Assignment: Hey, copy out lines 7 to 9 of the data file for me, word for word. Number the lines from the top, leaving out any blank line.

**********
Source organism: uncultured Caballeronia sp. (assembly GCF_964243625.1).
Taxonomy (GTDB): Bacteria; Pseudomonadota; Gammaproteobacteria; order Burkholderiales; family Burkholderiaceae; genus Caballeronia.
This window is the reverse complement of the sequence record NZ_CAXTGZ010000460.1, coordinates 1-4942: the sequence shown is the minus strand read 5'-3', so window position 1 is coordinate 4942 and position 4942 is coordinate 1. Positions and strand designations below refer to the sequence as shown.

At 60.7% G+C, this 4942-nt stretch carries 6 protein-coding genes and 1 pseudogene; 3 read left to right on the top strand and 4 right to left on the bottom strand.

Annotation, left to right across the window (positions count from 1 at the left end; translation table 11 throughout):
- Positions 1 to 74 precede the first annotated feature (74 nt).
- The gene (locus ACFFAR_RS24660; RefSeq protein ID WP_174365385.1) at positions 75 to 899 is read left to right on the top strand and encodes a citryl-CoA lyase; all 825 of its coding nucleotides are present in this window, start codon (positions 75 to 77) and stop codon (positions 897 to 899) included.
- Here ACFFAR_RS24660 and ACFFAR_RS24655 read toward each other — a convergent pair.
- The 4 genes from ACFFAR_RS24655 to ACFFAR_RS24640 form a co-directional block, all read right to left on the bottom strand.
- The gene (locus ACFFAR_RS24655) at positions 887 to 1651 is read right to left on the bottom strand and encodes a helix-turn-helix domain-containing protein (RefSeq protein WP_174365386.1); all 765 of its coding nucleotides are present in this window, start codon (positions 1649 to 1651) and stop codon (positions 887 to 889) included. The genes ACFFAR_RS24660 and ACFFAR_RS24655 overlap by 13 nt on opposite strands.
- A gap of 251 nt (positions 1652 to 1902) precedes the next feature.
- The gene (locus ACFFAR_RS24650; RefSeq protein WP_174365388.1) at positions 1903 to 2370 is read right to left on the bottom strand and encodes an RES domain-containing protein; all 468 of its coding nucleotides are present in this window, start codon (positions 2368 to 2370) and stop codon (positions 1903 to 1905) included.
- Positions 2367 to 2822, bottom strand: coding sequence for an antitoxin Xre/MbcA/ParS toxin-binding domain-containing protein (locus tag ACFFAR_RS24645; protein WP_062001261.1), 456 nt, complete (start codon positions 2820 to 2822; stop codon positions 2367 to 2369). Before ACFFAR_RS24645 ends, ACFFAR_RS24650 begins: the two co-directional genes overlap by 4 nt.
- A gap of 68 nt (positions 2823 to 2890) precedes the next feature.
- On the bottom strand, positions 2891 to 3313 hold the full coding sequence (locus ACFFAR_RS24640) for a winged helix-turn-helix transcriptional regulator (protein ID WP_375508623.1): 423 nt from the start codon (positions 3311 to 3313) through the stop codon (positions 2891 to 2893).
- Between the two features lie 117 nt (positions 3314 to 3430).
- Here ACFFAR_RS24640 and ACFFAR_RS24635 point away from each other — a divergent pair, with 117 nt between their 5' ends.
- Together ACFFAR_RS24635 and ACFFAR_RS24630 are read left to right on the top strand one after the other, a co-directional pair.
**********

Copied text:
- The gene (locus ACFFAR_RS24660; RefSeq protein ID WP_174365385.1) at positions 75 to 899 is read left to right on the top strand and encodes a citryl-CoA lyase; all 825 of its coding nucleotides are present in this window, start codon (positions 75 to 77) and stop codon (positions 897 to 899) included.
- Here ACFFAR_RS24660 and ACFFAR_RS24655 read toward each other — a convergent pair.
- The 4 genes from ACFFAR_RS24655 to ACFFAR_RS24640 form a co-directional block, all read right to left on the bottom strand.